UZBEKISTAN: Being Protestant a Crime?

by Igor Rotar, Keston News Service, 29 October 2002

The leaders of a Protestant church in Karakalpakstan, an autonomous republic in north western Uzbekistan, have been charged under article 216 part 1 of the Criminal Code, which punishes "participation in the activity of illegal religious organisations" with a maximum penalty of three years' imprisonment. Keston News Service has learnt that the decision to launch the criminal investigation followed an early October police raid on the Mir (Peace) Presbyterian church in the town of Nukus that targeted members of traditionally Muslim ethnic background. It is not known when the investigation will be completed and when the church leaders will face trial.

"During the raid on our church the police forced ethnic Karakalpak, Kazakh and Uzbek members of the congregation to write statements indicating the reasons they come to our church," the pastor of the Mir church Konstantin Kmit told Keston on 27 October. "It is interesting that the policemen did not demand such statements from Russians and Koreans. As the police took statements only from people of Muslim origin, we can infer that the authorities intend to charge us with proselytism, which is prohibited by Uzbek law."

Kmit reported that investigators have also accused church leaders of luring minors into their activities. However, he maintained that the parents of all the children who attend the church have signed declarations that they do not object to the religious education of their children. Consequently the church's leadership has not broken the law.

On about 10 or 11 October officials sealed the door of the church office, prohibiting anyone to enter. Pastor Kmit told Keston that the police also confiscated a computer and religious literature from the church office.

The senior investigator of the Karakalpakstan Internal Affairs Directorate, Kural Dzhakaev, is leading the investigation into the case. He told Keston on 28 October that the computer and religious literature "were not confiscated, but only temporarily removed in the interests of the investigation". Dzhakaev explained that the investigation into the Mir church leaders had been launched because they were conducting religious activity without having registered the church with the Justice Ministry. However, some suspect that the crackdown on the church might be connected with the fact that it is in the final stage of gaining official registration. Previously it had been one of only two Christian churches in Nukus to be registered and had only one document left to obtain before being officially re-registered under current Uzbek law.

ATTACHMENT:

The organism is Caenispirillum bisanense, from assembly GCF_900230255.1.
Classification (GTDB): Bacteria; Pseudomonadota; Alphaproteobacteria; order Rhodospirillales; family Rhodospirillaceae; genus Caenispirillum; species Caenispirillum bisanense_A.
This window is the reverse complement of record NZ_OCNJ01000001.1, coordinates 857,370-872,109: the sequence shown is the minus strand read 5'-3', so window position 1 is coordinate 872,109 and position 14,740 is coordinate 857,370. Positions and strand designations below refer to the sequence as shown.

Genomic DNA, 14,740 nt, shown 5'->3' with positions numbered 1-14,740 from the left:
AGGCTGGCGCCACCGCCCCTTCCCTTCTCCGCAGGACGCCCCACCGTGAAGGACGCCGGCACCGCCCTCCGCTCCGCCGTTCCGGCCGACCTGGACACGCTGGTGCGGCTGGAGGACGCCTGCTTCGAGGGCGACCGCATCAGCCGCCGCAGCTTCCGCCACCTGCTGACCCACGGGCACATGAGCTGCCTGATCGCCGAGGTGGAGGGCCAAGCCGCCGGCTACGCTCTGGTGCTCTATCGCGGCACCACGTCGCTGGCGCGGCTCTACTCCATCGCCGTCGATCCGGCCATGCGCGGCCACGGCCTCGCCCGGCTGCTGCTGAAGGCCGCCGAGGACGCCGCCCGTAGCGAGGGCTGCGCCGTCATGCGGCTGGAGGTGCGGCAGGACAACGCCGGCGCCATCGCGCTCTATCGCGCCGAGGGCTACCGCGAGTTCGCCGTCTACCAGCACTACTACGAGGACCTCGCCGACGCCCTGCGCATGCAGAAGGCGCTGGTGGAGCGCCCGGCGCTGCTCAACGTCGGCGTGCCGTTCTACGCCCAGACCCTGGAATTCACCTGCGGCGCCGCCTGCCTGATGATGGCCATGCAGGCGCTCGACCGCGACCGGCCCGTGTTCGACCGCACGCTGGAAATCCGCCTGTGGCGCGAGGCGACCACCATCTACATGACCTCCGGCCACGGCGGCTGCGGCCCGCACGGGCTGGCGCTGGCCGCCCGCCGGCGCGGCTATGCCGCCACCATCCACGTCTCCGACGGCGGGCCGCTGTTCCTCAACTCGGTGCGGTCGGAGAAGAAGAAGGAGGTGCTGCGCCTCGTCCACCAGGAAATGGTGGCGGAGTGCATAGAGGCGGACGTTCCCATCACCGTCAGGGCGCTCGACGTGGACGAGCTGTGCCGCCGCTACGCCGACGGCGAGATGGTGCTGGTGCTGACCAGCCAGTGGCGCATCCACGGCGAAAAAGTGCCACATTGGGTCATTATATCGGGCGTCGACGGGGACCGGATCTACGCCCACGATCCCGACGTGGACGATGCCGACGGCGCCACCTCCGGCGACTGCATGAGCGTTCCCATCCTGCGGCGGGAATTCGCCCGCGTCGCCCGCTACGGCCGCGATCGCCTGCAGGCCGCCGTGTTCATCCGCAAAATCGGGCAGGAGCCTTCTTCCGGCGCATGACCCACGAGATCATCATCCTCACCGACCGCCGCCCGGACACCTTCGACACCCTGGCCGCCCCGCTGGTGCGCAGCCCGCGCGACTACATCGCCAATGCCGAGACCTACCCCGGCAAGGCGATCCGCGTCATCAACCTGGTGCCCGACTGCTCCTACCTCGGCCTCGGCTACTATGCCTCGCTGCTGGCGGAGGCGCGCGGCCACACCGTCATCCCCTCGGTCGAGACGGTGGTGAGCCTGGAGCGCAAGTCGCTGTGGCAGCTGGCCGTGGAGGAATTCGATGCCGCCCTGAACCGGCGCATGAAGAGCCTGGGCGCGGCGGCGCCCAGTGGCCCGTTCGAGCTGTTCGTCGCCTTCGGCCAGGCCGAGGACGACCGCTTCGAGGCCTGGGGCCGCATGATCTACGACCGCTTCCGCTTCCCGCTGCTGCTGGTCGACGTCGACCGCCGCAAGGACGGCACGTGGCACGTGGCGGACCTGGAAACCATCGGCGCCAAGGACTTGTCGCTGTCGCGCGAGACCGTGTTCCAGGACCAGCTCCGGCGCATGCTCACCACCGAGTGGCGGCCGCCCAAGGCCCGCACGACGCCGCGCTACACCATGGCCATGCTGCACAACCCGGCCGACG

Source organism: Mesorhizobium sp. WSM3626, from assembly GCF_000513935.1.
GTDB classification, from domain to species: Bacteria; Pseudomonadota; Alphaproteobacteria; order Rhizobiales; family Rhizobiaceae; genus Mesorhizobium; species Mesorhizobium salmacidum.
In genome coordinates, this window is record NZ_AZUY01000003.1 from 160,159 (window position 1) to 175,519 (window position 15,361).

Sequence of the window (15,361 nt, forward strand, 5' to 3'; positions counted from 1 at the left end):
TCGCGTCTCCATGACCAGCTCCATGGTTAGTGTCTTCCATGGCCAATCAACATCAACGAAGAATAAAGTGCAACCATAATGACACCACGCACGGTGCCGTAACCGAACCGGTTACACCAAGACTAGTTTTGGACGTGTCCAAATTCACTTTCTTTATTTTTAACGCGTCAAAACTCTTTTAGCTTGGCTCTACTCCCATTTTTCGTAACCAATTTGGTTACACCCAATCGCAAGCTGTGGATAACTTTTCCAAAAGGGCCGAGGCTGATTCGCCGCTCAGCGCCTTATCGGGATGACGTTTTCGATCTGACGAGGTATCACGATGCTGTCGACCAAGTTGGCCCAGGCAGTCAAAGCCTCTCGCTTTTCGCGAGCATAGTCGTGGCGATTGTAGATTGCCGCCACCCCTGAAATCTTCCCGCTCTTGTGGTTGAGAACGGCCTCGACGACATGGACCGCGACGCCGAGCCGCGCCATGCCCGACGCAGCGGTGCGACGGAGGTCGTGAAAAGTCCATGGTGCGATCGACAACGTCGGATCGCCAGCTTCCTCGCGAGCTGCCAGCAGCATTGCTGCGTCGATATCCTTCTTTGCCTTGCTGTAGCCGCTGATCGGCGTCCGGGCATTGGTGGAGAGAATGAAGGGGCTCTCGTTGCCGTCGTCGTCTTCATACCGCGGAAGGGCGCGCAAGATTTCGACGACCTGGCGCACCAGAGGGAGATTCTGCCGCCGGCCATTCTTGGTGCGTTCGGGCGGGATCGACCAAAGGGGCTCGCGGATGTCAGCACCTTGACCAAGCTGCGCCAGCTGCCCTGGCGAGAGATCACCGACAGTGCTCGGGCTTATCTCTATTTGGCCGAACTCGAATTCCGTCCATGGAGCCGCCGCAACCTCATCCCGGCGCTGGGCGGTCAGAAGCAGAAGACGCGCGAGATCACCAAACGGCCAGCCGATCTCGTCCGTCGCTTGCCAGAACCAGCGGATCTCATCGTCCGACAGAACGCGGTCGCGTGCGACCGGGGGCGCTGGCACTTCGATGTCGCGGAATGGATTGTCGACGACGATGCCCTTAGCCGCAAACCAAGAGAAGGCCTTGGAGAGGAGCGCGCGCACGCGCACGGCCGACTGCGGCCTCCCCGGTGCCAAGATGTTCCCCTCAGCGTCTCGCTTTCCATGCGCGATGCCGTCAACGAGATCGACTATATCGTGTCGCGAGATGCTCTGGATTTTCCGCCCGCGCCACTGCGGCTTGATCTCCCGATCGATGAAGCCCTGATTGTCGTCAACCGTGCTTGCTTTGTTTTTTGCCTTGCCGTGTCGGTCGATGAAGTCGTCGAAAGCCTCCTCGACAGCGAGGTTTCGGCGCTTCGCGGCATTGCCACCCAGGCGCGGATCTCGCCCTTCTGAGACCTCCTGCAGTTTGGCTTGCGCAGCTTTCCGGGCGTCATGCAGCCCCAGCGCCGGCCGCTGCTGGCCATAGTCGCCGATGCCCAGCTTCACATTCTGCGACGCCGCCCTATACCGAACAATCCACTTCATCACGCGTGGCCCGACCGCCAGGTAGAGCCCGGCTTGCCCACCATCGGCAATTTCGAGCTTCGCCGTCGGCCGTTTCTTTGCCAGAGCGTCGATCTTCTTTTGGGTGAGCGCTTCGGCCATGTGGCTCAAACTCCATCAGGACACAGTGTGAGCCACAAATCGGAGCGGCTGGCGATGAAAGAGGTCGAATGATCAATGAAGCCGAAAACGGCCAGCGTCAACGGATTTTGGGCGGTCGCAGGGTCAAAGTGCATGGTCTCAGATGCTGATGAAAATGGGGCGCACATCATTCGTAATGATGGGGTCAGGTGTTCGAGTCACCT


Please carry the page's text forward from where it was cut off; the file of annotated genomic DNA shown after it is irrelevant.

The Mir church - which has more than one hundred members - has made three unsuccessful attempts to register since 2000. On the most recent occasion, church leaders submitted registration documents to the Karakalpakstan Justice Ministry in April. In May they received an official reply ordering them to agree the membership of the church's council with the religious affairs official of the Karakalpakstan cabinet of ministers, Khusneidin Khamidov. In July Khamidov wrote to the church advising it that "due to the lack of specialists in non-Muslim confessions in Karakalpakstan", the Mir church leaders should apply directly to the national Committee for Religious Affairs in Tashkent.

In mid-October Pastor Kmit travelled to Tashkent and applied to the Committee on Religious Affairs. However Bekzot Kadyrov, an official of the department for non-Muslim confessions at the Committee for Religious Affairs, declined to consider Khamidov's letter. Kadyrov also declined to put his refusal to consider Khamidov's letter in writing.

"By law we can only give an expert assessment of the expediency of the activity of the Mir church on the written request of the Justice Ministry of the Republic of Karakalpakstan," Kadyrov told Keston on 28 October. "Khamidov's letter has no legal standing."

Pastor Kmit is less than satisfied. "The Justice Ministry refuses to consider our documents unless we agree the membership of the church's council with Khusneidin Khamidov, and he refers us to Tashkent. It's a vicious circle."

The criminal charges against the leaders of the Mir Presbyterian church is the latest difficulty facing Protestants in Karakalpakstan, where the majority of the population regard themselves as (at least nominally) Muslim. Currently only one Protestant community, the Emmanuel church, is officially registered in Karakalpakstan but even the Emmanuel church has been refused permission to build their own premises on the site where they have a plot of land. Keston has learnt that four members of the New Life church who were fined in May (see KNS 6 June 2002) have been refusing to pay the fines, which they regard as unjustified. They now face possible confiscation of their property. The four were each fined up to 27,000 Uzbeks sums (about 32 Euros, 31 US dollars or 20 British pounds) in a country where average incomes for many people are about 15 US dollars (15 Euros or 10 British pounds) per month. They were among eighteen Protestants, primarily from churches which had been unable to receive official registration, arrested for attending a religious meeting. The police wrote down the names and addresses of the fourteen others and let them go. (END)